My reading this morning included Mark 12: 1-12, the parable of the vineyard owner. In it, Christ tells the story of a land owner who clears and prepares land for a vineyard which he plants (including hedges for a fence, a tower, and a wine vat) and then leases it to tenants. At harvest time, the landlord sends his representatives to collect his portion of the harvest; the tenants beat some and kill some but send all away empty handed. Finally, the landowner sends his son, whom he believes they will respect. The tenants' solution is to kill the son (as the heir) and take the land for themselves. The landowner's final decree: he will cast out those who were currently leasing the vineyard and give it to others.
In the context of the gospels, this story is directed at the Pharisees and Sadducees, those two groups perennial groups that opposed Christ's ministry and bound the Jews to their laws instead of the law of God. Fair enough. But what struck me in reading it this morning was the activities of the landlord.
The landlord, Christ says, owned the land. He cleared it. He prepared it. He even planted the vines - and if he was coming back to collect the harvest, the implication is that the vines were not just newly planted but established (3 years minimum). He provided protection for it (in a planted hedge) and prepared facilities for use (a tower and a wine vat). Only after all this was done did he rent the land.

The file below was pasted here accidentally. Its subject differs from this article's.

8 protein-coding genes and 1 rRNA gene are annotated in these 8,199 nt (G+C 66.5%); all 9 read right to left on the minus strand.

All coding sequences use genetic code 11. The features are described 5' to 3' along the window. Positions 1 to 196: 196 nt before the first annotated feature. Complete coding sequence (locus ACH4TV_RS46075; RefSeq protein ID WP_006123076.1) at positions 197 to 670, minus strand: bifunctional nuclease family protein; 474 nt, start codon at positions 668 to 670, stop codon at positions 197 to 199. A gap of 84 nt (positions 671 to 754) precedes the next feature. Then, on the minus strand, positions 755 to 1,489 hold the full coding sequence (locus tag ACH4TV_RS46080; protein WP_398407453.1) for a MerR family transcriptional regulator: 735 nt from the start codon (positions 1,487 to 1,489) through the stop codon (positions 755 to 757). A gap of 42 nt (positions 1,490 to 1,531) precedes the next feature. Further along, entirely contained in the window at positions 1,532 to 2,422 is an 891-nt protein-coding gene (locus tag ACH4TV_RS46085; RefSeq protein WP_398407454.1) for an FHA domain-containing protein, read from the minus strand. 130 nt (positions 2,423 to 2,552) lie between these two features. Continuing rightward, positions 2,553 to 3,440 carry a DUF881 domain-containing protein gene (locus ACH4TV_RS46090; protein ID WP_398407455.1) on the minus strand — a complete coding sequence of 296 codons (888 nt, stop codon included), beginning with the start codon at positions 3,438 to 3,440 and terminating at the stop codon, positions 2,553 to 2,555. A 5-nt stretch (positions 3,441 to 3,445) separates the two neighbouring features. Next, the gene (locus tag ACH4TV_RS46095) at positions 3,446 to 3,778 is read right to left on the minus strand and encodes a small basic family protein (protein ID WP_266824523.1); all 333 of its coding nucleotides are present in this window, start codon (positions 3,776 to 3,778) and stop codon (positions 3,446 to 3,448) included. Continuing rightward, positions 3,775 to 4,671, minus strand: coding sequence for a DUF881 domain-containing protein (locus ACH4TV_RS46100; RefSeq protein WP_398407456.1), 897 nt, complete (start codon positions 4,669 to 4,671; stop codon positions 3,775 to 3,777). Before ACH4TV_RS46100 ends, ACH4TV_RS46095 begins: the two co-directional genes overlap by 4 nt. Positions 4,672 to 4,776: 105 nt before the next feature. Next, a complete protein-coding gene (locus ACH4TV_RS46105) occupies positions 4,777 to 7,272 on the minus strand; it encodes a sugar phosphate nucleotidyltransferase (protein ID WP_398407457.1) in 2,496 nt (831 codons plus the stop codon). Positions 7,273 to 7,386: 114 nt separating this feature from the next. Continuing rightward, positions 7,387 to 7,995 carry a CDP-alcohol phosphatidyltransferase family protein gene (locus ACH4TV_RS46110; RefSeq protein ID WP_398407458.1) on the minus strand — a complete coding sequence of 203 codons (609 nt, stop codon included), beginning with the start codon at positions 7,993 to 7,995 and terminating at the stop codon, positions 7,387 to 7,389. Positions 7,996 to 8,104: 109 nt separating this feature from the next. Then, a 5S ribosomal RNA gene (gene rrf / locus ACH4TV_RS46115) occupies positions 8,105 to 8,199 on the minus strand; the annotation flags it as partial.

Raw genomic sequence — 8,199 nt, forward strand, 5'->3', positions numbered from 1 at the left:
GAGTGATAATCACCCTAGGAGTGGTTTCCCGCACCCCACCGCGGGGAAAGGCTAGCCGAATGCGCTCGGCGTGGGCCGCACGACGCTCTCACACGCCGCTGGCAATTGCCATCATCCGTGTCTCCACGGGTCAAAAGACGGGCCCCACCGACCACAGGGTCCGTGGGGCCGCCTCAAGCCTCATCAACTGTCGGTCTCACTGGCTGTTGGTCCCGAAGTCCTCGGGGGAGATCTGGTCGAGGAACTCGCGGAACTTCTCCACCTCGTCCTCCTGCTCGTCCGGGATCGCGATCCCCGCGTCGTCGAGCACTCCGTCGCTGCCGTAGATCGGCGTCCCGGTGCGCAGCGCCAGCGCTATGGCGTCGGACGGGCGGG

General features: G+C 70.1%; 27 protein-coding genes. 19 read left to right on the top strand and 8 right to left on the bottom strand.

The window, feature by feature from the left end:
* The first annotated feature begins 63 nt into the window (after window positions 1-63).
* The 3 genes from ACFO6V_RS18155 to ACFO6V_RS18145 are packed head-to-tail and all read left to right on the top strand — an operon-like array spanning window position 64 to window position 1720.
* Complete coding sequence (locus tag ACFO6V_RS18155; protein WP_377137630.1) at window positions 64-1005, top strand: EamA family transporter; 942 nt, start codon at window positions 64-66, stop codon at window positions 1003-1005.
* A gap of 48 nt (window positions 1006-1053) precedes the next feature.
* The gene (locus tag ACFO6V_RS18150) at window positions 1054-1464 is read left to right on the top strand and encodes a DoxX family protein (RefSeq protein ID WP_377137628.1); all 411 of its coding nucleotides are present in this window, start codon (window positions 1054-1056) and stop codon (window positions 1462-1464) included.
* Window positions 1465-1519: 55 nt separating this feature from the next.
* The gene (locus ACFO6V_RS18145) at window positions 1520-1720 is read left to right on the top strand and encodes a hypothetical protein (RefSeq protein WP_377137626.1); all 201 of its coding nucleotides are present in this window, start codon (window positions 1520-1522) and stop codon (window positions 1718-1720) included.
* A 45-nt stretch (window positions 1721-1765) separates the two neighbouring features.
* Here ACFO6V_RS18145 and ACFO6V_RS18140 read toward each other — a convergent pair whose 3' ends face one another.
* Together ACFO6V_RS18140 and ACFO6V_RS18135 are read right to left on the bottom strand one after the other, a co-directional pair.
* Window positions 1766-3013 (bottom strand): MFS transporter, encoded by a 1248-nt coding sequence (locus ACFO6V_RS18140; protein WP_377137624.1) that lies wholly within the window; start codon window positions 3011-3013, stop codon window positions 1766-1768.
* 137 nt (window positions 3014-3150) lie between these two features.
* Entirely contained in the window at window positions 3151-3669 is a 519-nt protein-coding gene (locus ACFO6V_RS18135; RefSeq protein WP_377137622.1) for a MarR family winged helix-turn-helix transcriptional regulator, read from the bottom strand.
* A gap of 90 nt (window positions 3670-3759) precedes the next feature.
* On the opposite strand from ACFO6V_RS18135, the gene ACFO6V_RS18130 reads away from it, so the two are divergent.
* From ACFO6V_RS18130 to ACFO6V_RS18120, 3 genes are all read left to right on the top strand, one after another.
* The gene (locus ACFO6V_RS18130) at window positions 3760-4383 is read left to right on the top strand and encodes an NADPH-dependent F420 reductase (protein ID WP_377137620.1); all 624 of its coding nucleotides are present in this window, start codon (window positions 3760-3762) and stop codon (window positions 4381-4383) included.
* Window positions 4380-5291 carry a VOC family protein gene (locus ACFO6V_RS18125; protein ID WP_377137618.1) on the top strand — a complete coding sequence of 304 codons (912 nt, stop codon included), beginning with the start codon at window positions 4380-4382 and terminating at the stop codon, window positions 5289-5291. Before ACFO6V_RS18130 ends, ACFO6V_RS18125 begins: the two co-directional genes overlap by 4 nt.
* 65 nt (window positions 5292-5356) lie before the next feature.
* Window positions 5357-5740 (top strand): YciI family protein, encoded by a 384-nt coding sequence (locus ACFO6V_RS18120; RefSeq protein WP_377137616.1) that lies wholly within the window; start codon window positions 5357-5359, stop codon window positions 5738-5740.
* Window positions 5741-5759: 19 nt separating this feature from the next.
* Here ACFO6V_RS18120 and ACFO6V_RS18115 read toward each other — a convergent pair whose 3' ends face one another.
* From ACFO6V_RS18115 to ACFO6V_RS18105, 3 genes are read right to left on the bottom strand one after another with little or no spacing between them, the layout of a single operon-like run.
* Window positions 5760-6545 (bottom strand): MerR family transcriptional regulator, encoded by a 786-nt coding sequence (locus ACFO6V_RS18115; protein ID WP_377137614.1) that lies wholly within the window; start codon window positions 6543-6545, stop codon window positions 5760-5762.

What are the responsibilities of the tenants? If you know anything of vineyards, hard work but not a great deal of challenge: prune in winter; manure in spring and fall, trim in spring; water in spring and summer, drive off the birds in sumemr and fall, harvest and prepare wine in fall. The hard work, the clearing and ripping soil and planting and preparing a water source and buildings are already done.
And what does the landlord ask for? His share, the share he earned for putting in the preparation and expense of the vineyard, not to mention the ownership of the land.
But the tenants are selfish and ungrateful. They don't seem to appreciate or realize everything that was done prior to their arrival, only that they "did" all the work but the landlord (who was in a far country and not visible) did nothing to assist them. Casting aside all gratefulness and memory, they attempt to hoard it all for themselves, forgetting that in the end, they have no ability to either hold the land or a right to it.
What a wonderful metaphor (wonderful in the sense of a stinging rebuke) for much of my own life in relationship to God. I neither own the world nor my own life: I didn't prepare it, I didn't make it, I just happen to be occupying it. God only asks of me that I care for the vineyard I'm in and give Him His portion of the fruits at the end of harvest - in both cases acknowledging the fact that He is the owner of the vineyard, and I am only a tenant.
My response? Too often it's like the tenants' of Christ's story: I fight against all God sends to me (not stoning or killing anyone, like that makes it better), denying Him the rights to which He is entitled. My "work" is "mine".
How often I get stuck on my "rights" and not on God's grace in ownership - or His patience in dealing with me, time and time again. Perhaps it's time to look down the nodding rows of vines in spring and remind myself Who made this all possible and what He is really asking of me.